The word of the cross is the power of God; it contains an inherent, divinely penetrating ability to register divine truths despite the severest religious, cultural and ethnic resistance; it has an ability to create faith in the hearers, causing them to believe unto salvation. It performs a work in them that believe, or a work that brings one to the place of believing. It is a heavenly word proclaimed in the earth, not only to those who may be willing hearers, but also, and just as much, to those who are resistant hearers. Earth resists heaven, and every power of darkness wants to cloud the minds of men and keep them from understanding and responding. Therefore, a word of an ultimate kind is needed, like a hammer on a rock, to break that resistance.

The word of the cross does not mean that the cross itself is necessarily the subject matter. The substance of the crucifixion event, replicated in the humiliation of the preaching, is the re-enactment of the cross-experience itself. Every time the cross is re-enacted in any humiliation that comes from an act of obedience, the power that was demonstrated at the cross is again given opportunity to be expressed.

The reason we see so little of the power of God in preaching is that men take pains to avoid the humiliation of the cross, preferring to play it safe with man-deferring sermons. There is an unwillingness to take the risk of failure and to trust God for the word in that moment. There is a genuine place for sermon preparation, but in the preaching event itself, room must be made for God. If we insulate ourselves from God by our own religious, human and professional preparation, we void the cross and the foolishness of it, namely, the suffering and the humiliation, and therefore rob the cross of its power. No matter what might be a man’s natural qualifications and strengths, he must, in that tremulous moment, be in weakness and much trembling.

A preacher, who intentionally empties himself in the dying to his own ability to speak, trusting rather for the word of God to be given, will experience a measure of suffering akin to that of the crucified Christ. He becomes foolish in a humiliation unto death. This is at the heart of all true speaking. The man speaking sees to it that his own ability will not be his dependency or source of supply. God does not want the faith of men to be established on human eloquence, but only on the basis of the power of God.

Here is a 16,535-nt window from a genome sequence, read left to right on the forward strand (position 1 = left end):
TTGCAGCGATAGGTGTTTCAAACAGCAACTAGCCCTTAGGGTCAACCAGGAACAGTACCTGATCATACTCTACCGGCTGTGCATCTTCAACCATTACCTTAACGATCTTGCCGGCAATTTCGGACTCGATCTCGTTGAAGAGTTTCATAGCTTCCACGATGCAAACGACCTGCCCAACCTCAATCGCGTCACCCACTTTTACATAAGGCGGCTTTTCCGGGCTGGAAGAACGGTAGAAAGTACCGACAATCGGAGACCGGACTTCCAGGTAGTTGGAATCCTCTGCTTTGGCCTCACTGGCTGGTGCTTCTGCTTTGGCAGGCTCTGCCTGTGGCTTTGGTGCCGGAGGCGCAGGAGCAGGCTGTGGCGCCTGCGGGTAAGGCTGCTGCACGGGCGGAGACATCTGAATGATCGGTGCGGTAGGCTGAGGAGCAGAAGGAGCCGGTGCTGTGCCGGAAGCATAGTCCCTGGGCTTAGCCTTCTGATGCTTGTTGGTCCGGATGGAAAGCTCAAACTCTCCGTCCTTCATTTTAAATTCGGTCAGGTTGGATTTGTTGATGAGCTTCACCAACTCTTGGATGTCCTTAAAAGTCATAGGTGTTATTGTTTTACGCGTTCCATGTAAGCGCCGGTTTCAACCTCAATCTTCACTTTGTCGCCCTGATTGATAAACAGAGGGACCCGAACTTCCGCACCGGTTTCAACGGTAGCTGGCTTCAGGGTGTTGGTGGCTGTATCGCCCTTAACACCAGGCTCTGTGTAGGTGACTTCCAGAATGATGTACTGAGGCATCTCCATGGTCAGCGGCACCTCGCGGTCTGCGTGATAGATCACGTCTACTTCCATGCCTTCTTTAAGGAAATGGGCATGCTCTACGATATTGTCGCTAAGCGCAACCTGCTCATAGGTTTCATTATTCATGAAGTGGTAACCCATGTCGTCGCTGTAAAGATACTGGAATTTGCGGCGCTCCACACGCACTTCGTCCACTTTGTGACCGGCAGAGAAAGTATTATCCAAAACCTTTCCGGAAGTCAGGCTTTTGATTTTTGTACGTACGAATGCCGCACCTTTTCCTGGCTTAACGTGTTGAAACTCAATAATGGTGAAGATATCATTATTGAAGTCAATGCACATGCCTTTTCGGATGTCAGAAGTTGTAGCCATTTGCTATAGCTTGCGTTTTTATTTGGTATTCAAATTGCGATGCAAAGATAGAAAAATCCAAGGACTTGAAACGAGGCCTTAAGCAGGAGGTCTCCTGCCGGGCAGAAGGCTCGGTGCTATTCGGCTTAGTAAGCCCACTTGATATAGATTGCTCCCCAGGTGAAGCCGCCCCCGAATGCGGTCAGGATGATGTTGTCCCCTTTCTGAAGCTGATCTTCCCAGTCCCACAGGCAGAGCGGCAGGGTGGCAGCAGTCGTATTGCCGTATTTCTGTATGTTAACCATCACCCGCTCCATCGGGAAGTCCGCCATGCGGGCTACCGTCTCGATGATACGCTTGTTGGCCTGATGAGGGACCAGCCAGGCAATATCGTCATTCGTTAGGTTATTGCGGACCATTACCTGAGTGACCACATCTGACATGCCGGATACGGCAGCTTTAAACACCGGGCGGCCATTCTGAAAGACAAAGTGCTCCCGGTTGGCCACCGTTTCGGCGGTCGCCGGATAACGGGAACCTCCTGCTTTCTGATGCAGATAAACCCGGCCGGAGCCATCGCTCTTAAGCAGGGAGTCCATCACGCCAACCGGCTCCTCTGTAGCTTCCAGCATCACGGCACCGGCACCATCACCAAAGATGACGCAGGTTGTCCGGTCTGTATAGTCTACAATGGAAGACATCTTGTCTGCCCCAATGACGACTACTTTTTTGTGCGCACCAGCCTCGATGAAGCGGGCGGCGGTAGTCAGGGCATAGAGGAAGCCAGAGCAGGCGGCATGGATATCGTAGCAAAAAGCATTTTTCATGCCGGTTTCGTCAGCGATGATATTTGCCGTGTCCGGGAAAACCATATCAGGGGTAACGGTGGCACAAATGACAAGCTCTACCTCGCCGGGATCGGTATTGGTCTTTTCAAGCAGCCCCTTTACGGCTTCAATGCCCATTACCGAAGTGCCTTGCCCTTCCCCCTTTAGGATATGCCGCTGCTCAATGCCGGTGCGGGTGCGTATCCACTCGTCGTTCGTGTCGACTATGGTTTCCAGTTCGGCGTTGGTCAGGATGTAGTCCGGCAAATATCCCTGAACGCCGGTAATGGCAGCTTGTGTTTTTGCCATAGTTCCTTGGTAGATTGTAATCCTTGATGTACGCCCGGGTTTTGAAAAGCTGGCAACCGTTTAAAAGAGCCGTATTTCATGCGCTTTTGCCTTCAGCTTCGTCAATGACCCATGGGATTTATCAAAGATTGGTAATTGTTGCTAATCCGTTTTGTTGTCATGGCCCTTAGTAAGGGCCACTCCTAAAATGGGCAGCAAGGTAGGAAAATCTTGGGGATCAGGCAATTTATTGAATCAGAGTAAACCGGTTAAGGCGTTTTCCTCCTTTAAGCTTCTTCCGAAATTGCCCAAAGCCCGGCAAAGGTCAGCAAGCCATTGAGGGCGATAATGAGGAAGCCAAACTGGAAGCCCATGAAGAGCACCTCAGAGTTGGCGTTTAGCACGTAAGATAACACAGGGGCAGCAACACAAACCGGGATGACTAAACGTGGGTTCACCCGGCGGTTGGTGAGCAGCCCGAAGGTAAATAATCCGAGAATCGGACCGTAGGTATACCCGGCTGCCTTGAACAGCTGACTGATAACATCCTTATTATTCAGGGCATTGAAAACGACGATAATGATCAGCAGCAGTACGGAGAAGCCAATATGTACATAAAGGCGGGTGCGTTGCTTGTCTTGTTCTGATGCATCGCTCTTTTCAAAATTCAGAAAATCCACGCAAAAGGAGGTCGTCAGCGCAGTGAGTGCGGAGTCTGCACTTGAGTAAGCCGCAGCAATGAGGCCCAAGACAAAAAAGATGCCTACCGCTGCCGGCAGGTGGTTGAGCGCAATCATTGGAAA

The preaching that is the power of God comes when a man abandons himself, when he refuses to lean on his own expertise, his own savvy, or his gift of the gab. Pulling out that plug is the death. It is something one can never get used to, but is to be tasted again and again. Every occasion is as terrifying and mortifying as if you had never done it before. It is a recurring experience in death. Who is willing to taste those kinds of deaths? Who is willing to abandon his own proven and trusted ability and confidence, and trust that the same power that raised Jesus from the dead will now raise the speaker and his message?

The issue is the issue of the cross, and the word of God will not come to men with full conviction, except through the lips of those who know the cross in their own experience, and are willing to suffer the humiliation of it again and again in the very foolishness of their speaking. If our speaking is not foolishness, then it is not a true speaking. It may amuse men, it may even inform them, but it will never be an event.

To preach truly is not the issue of skill or learned technique, but a divine mystery. The very word “preaching” is derived from the Latin word praedikare, which means “to make known.” Whenever Christ’s humiliation is explicated in the foolishness of preaching, He is again revealed and set forth to be the Savior. For just as God gives grace to the humble, so does He, who is full of grace and truth, have opportunity to intersect time and eternity, heaven and earth, in the moment of authentic meekness when a preacher ceases from himself.

A familiar illustration of this cruciform life is to be found in Paul’s first letter to the Corinthians where he writes:

And when I came to you, brethren, I did not come with superiority of speech or of wisdom, proclaiming to you the testimony of God. For I determined to know nothing among you except Jesus Christ, and Him crucified.[6]

For all of Paul’s erudition and religious knowledge, this kind of self-imposed limitation required a painful determination. The trouble is that we know so much, and so much that we know wants to find expression. Therefore, it requires a determination to put away what is so accessible and available to our preaching.